3. Disclosure that performance data is hypothetical or back-tested should be complete and prominently displayed with the performance data; and
4. The prohibition on past specific recommendations in advertising material contained in Section 206(4)-1(a)(5) of the Advisers Act, as modified by SEC guidance, continues to be an important investor protection tool the violation of which is subject to SEC enforcement.
Learn more about Theta Research’s performance documentation and verification methodology.
Having spent most of my career in the insurance and investment industries, I have seen more than my fair share of reports, studies and analyses seeking to explain investments and investor behavior. Most are mind-numbing in their complexity and are rarely worth an investor’s time. That’s why I prefer to explain financial concepts in common-sense terms, using everyday analogies where possible.
Most investors know a lot more about what goes on in the world around them than they do about the latest market analysis, so if we can explain financial concepts in terms they understand, then it might stick with them a while longer. This article will attempt to address why so many investors who lost money in 2008 (and some in 2002) still cling to passive investment portfolios. Here’s what I think.
I’m not much of a golfer, but the few times I have played taught me the need for a “mulligan.” According to my golfing buddies, a mulligan is essentially a do-over where your last shot doesn’t count against you. So how does this concept apply to investors who stubbornly hold on to passive investment strategies? Let me explain. I was recently talking to a neighbor and, knowing I’m in the investment business, she began discussing her own portfolio. She was bragging about how well her large wire house broker had been doing over the past few years and how pleased she was with his guidance. So I asked about how her broker managed risks and if she had lost money in 2008, during the height of the bear market. She admitted that she had lost money big-time in ‘08, but justified it saying that everyone did poorly during that period of time.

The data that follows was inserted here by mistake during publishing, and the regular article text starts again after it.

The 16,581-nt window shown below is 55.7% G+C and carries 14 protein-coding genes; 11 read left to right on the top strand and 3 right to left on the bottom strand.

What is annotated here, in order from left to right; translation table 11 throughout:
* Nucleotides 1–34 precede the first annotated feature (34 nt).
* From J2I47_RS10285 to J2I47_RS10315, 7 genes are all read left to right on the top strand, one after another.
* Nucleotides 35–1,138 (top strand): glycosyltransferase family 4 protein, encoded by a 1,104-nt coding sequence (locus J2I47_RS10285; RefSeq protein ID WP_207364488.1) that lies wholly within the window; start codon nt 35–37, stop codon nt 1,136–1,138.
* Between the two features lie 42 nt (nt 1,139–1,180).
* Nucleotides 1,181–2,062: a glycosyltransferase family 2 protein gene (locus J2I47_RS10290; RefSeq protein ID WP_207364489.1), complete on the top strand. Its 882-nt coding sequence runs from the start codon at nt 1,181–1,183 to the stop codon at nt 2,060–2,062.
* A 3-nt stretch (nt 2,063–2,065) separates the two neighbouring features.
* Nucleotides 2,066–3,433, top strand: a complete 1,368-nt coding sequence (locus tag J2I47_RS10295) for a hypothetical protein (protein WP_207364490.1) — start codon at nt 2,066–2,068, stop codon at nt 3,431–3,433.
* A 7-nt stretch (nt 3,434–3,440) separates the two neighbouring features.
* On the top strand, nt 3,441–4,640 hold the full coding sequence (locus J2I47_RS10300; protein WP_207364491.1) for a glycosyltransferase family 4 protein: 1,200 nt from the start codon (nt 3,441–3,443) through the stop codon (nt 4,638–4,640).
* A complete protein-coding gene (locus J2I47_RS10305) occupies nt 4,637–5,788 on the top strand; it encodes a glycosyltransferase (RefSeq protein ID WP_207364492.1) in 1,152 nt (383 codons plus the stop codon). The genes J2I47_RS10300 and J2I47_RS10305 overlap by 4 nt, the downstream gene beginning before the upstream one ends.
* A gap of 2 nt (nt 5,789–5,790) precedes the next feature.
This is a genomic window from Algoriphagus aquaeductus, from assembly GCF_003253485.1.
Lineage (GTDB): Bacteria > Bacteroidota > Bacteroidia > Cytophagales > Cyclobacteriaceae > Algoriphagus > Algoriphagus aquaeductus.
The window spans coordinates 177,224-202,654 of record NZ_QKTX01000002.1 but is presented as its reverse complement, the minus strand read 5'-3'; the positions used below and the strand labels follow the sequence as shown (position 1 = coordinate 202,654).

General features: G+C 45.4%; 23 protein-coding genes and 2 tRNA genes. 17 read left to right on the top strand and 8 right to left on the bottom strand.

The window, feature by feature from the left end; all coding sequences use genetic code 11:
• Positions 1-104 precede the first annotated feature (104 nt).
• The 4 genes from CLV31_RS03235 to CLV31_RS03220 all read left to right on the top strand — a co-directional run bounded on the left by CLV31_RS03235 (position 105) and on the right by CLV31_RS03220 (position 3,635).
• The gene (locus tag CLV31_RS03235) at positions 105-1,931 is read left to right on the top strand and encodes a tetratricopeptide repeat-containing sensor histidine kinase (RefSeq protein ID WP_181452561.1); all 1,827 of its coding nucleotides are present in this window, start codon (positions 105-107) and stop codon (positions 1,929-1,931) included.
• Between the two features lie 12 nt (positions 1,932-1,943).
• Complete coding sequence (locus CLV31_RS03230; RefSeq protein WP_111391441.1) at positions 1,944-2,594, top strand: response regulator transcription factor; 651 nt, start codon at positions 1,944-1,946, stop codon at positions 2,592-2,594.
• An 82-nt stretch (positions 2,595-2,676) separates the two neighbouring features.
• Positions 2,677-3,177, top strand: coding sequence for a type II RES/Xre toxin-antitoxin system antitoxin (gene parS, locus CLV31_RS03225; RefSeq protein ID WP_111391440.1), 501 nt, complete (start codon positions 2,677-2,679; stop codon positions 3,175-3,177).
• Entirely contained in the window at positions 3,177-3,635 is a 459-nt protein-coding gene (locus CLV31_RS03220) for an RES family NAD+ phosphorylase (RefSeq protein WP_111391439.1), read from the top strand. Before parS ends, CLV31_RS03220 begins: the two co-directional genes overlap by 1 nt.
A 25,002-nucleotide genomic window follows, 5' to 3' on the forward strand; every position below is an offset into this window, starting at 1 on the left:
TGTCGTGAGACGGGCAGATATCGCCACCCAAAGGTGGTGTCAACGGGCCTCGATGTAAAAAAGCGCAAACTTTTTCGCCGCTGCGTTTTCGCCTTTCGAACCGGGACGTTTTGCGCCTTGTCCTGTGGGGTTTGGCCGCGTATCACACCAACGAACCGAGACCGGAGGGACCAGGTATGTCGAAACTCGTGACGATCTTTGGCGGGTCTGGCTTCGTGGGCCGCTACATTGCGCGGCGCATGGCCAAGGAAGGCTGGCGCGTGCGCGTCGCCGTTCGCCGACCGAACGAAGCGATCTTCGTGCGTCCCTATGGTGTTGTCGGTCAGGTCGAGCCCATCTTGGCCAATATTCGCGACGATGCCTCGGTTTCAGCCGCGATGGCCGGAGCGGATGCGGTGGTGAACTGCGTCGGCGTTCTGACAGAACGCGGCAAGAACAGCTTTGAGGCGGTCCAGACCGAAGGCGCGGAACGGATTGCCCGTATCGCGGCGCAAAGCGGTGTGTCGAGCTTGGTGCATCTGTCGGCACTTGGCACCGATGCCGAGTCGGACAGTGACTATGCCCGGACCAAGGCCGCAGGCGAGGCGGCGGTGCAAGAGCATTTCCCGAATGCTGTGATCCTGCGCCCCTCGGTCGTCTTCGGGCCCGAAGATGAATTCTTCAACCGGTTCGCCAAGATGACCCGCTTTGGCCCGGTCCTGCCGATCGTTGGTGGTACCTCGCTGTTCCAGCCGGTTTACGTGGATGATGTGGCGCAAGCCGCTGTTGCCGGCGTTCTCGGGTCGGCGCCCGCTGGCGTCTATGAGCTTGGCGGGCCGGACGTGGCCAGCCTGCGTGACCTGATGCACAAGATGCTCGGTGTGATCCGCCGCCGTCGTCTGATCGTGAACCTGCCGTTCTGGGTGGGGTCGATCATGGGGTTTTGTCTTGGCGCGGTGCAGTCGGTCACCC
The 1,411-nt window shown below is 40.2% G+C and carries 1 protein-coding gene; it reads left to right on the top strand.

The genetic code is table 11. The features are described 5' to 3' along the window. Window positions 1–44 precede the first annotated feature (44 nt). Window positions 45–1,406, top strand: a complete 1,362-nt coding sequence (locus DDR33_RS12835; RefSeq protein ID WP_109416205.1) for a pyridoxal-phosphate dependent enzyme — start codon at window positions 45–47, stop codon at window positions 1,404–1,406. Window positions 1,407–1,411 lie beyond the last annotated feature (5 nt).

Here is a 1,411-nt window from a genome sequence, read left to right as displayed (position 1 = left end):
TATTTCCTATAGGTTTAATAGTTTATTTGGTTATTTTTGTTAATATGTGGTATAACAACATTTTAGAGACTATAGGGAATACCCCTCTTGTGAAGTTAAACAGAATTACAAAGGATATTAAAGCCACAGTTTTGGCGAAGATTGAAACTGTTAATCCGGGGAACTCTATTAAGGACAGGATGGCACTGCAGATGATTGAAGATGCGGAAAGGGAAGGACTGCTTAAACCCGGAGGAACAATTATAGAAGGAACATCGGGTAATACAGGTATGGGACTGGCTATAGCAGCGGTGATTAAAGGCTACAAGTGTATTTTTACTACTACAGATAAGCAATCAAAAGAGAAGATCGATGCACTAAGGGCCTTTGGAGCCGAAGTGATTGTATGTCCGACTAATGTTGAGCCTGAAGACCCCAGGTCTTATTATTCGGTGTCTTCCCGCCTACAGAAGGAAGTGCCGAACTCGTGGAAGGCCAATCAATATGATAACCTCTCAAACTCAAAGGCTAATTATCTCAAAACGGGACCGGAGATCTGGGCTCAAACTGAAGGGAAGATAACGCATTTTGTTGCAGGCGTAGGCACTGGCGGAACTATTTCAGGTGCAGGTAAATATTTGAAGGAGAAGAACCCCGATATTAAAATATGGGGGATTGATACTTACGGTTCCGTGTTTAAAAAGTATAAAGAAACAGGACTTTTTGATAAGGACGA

In other words, her broker got a mulligan for poor performance during the financial crisis.
As we all know, in 2008, almost every asset class not only lost money, but lost big. Between October 2007 and March of 2009, the S&P 500 Index lost more than 50% of its value. Since then, however, the Index has rebounded over 100% and reached new highs thanks to a large dose of easy money from the Federal Reserve Bank. The result? Investors remember the recent upward trend and give the market a mulligan for 2008.
There’s only one big problem. As my friends soon found out about my skill on the links, a lousy golfer seldom needs just one mulligan. The same is true of passive investment strategies. For proof, you need look no further back than the first decade of the new millennium, in which the major stock indexes needed . Do you really think those will be all it needs going forward? I doubt it.
That’s why it’s important for investors to compare where they are in relation to their investment goals, including mulligans, and where they should be to be on track with their original investment plan. Investors are often sidetracked by the financial media’s claims of “record highs” when all it really means is that they got back to breakeven. They should be paying more attention to risk management.
By focusing on the progress of an investment plan that includes actively managed strategies to reduce the effects of bear markets, investors can more clearly see how detrimental these do-overs can be.
After all, you won’t be able to get a mulligan if you miss retirement goals.